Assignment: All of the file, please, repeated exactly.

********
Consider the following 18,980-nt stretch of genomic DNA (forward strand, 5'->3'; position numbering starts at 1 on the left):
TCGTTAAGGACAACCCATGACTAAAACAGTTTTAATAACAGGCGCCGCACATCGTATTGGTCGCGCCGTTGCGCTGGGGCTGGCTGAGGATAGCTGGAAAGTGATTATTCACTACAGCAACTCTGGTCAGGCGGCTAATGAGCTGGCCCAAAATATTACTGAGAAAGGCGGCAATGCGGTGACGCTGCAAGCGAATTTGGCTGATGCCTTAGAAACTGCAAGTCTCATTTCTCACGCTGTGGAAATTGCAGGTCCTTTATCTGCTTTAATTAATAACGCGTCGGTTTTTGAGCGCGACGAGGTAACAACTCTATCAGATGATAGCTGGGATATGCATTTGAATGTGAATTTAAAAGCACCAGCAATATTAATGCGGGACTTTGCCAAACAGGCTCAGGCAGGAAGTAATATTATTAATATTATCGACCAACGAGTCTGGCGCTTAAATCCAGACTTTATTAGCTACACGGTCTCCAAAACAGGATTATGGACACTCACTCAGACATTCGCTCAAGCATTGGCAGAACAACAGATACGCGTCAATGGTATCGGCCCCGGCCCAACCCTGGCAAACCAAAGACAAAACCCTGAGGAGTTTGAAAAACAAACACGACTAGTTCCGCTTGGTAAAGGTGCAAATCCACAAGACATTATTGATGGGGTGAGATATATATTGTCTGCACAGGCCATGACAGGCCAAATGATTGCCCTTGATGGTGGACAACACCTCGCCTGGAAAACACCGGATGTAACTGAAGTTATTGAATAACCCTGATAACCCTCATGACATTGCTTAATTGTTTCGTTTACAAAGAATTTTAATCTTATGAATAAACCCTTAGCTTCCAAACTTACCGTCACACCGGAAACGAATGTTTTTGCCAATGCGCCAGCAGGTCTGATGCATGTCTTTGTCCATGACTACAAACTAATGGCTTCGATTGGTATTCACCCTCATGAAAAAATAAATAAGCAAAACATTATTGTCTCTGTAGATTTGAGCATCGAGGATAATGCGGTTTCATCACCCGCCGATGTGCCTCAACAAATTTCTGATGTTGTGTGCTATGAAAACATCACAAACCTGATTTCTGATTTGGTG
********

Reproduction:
Consider the following 18,980-nt stretch of genomic DNA (forward strand, 5'->3'; position numbering starts at 1 on the left):
TCGTTAAGGACAACCCATGACTAAAACAGTTTTAATAACAGGCGCCGCACATCGTATTGGTCGCGCCGTTGCGCTGGGGCTGGCTGAGGATAGCTGGAAAGTGATTATTCACTACAGCAACTCTGGTCAGGCGGCTAATGAGCTGGCCCAAAATATTACTGAGAAAGGCGGCAATGCGGTGACGCTGCAAGCGAATTTGGCTGATGCCTTAGAAACTGCAAGTCTCATTTCTCACGCTGTGGAAATTGCAGGTCCTTTATCTGCTTTAATTAATAACGCGTCGGTTTTTGAGCGCGACGAGGTAACAACTCTATCAGATGATAGCTGGGATATGCATTTGAATGTGAATTTAAAAGCACCAGCAATATTAATGCGGGACTTTGCCAAACAGGCTCAGGCAGGAAGTAATATTATTAATATTATCGACCAACGAGTCTGGCGCTTAAATCCAGACTTTATTAGCTACACGGTCTCCAAAACAGGATTATGGACACTCACTCAGACATTCGCTCAAGCATTGGCAGAACAACAGATACGCGTCAATGGTATCGGCCCCGGCCCAACCCTGGCAAACCAAAGACAAAACCCTGAGGAGTTTGAAAAACAAACACGACTAGTTCCGCTTGGTAAAGGTGCAAATCCACAAGACATTATTGATGGGGTGAGATATATATTGTCTGCACAGGCCATGACAGGCCAAATGATTGCCCTTGATGGTGGACAACACCTCGCCTGGAAAACACCGGATGTAACTGAAGTTATTGAATAACCCTGATAACCCTCATGACATTGCTTAATTGTTTCGTTTACAAAGAATTTTAATCTTATGAATAAACCCTTAGCTTCCAAACTTACCGTCACACCGGAAACGAATGTTTTTGCCAATGCGCCAGCAGGTCTGATGCATGTCTTTGTCCATGACTACAAACTAATGGCTTCGATTGGTATTCACCCTCATGAAAAAATAAATAAGCAAAACATTATTGTCTCTGTAGATTTGAGCATCGAGGATAATGCGGTTTCATCACCCGCCGATGTGCCTCAACAAATTTCTGATGTTGTGTGCTATGAAAACATCACAAACCTGATTTCTGATTTGGTG